Thứ Tư, 21 tháng 9, 2016

When your co-worker earns more than you

When your co-worker earns more than you

It can come as quite a surprise if you happen to learn that a co-worker whom you thought you held the same rank as is actually earning more than you.

Though a debate is growing around whether companies should make pay information transparent, the status quo is currently to keep individual pay a private matter between the employee and HR. This is why it can come as quite a surprise if you happen to learn that a co-worker whom you thought you held the same rank as is actually earning more than you.

So what are your options besides feeling inadequately compensated? Several HR and pay experts weigh in on how to change your compensation, improve your career path and the steps you should avoid taking.



Don’t turn to your co-workers for information

If your first instinct is to ask your co-worker what qualifies him to earn more, or to ask other co-workers how your pay is determined, stop right there. Deb LaMere, vice president of HR strategy and employee engagement at human capital management services and technology firm Ceridian, says, “Speaking with co-workers about their pay level in relation to your own often results in negative consequences. This type of conversation can lead to resentment and anger, effectively changing relationships for [the] worse between co-workers, project teams and possibly with direct management.”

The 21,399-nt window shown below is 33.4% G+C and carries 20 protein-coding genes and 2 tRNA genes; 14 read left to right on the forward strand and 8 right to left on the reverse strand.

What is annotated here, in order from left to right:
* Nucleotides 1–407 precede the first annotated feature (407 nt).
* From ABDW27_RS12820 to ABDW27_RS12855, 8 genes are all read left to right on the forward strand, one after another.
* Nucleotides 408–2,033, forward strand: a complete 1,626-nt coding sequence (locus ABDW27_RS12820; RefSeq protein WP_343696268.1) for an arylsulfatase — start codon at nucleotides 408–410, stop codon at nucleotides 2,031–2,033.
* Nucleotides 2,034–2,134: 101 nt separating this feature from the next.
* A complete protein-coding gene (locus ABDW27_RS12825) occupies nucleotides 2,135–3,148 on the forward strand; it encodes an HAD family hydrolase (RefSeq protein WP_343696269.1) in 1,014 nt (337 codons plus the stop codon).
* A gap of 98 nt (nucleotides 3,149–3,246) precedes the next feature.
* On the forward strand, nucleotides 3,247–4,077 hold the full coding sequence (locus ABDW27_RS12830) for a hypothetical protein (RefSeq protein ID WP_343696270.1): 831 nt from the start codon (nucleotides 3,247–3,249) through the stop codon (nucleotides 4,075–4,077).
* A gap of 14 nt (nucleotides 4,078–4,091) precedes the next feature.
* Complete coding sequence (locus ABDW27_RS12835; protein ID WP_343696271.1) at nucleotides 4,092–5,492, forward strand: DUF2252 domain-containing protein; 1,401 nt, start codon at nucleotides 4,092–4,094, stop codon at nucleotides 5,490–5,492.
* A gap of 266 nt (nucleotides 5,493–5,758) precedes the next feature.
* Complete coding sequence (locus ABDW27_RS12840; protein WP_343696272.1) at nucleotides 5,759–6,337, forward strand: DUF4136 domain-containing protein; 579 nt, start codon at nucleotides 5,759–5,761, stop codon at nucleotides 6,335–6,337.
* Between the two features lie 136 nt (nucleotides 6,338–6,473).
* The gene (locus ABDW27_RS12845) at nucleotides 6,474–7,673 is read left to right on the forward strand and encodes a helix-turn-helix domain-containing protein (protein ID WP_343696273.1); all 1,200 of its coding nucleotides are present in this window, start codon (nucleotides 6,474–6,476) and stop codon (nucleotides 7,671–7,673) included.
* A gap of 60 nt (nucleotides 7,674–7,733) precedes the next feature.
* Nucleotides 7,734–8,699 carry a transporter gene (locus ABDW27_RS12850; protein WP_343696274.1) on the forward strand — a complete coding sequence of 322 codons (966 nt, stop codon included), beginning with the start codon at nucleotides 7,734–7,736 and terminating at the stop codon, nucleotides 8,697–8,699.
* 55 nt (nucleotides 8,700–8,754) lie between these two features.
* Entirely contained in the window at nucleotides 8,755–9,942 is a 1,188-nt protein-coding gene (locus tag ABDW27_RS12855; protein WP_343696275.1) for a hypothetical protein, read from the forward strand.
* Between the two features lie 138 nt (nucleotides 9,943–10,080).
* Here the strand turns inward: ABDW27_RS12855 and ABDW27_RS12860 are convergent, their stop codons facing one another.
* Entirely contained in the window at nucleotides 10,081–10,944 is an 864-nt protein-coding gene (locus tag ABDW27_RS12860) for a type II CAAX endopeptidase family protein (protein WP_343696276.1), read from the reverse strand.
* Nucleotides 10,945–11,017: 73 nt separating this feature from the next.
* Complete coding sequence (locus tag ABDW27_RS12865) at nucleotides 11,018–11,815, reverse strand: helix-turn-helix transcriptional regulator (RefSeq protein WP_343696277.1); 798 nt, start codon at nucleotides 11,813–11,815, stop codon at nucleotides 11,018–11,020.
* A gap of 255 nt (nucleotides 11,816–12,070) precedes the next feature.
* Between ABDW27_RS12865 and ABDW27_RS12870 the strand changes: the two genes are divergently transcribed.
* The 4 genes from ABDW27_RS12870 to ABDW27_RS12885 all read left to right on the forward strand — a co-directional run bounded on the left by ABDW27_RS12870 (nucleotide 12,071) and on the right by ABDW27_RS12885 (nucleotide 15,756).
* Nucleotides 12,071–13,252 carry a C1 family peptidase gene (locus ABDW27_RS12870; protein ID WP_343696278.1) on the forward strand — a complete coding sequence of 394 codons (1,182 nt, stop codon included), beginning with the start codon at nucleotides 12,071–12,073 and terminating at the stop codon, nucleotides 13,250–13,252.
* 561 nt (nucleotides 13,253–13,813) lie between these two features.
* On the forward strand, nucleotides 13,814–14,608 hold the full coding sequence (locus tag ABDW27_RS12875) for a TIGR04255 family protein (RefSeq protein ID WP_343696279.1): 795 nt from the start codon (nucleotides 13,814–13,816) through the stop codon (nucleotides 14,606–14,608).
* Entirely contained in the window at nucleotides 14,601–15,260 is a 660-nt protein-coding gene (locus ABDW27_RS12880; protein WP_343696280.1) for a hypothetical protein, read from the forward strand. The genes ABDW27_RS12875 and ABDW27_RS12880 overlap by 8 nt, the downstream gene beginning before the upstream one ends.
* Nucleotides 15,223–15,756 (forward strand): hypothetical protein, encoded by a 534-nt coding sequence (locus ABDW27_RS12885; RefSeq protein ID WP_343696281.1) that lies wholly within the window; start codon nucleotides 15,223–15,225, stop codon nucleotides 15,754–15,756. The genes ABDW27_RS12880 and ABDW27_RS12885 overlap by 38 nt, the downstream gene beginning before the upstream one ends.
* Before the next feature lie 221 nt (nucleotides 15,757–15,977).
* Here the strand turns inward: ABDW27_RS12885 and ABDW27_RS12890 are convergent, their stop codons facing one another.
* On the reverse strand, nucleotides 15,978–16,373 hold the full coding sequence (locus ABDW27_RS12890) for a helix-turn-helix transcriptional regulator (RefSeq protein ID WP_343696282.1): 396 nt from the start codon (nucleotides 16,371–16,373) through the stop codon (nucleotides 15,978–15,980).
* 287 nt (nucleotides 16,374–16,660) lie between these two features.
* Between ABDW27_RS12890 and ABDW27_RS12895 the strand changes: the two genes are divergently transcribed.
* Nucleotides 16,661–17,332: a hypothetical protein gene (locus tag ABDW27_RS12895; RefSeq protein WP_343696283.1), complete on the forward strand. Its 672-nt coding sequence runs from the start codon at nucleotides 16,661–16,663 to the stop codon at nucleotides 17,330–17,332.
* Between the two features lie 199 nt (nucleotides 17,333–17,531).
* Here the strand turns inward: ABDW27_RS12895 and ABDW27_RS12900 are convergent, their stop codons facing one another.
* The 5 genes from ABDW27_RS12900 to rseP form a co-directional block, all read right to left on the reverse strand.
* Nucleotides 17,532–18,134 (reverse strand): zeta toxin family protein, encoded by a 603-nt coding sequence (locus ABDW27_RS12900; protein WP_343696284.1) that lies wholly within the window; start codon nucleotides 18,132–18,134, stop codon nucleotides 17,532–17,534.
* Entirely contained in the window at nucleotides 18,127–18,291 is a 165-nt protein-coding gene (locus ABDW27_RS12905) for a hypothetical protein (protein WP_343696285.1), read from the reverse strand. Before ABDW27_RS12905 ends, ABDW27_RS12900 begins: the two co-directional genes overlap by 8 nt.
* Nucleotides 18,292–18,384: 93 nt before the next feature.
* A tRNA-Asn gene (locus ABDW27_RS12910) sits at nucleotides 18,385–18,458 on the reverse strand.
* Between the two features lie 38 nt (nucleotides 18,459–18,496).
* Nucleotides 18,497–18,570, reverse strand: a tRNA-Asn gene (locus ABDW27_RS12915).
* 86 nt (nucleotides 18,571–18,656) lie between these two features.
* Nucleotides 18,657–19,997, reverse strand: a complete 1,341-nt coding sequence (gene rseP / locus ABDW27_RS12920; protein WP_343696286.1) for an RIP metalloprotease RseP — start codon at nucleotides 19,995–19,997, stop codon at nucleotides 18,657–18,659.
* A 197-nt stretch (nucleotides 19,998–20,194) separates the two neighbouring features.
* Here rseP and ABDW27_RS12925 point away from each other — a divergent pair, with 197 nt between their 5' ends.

While transparent pay information would resolve the secrecy issue that can trigger problems at work, it holds true that compensation levels can vary widely for valid reasons. “There are many factors to consider when it comes to evaluating individual pay, especially length and type of experience,” LaMere adds. “Having a salary comparison conversation with a co-worker is not constructive to understanding ones' own pay rate and possibly influencing changes to individual pay and compensation levels.”

Research compensation trends and standards

Instead of turning to your co-workers for information, rely on outside sources and garner as many points of data as possible. “Lots of information is readily available through salary surveys and websites, industry associations, recruiters/headhunters who place candidates in your industry and space and through actively networking with colleagues and developing real meaningful professional relationships… so that delicate topics like salary, bonus and benefits will be discussed openly and shared comfortably,” says Roy Cohen, career coach and author of “The Wall Street Professional's Survival's Guide.” “You also need to be absolutely clear on what the numbers represent. Are they for equivalent positions and for equivalent performance?”

Prove your worth

Once you have a well-researched idea of the pay level you could and should be on, gather evidence for your boss that echoes those numbers. “One option is to volunteer for and take on visible, challenging initiatives and then manage them successfully,” Cohen says. “That is just half the battle and it is often where the process breaks down. While a project is underway and once it is completed, key stakeholders must be made aware of your significant contributions both during and after...The gift that keeps on giving. It is helpful to have a mentor within the company who can advocate for you and enhance your visibility as well as serve as a sounding board for advice on how to approach your boss.”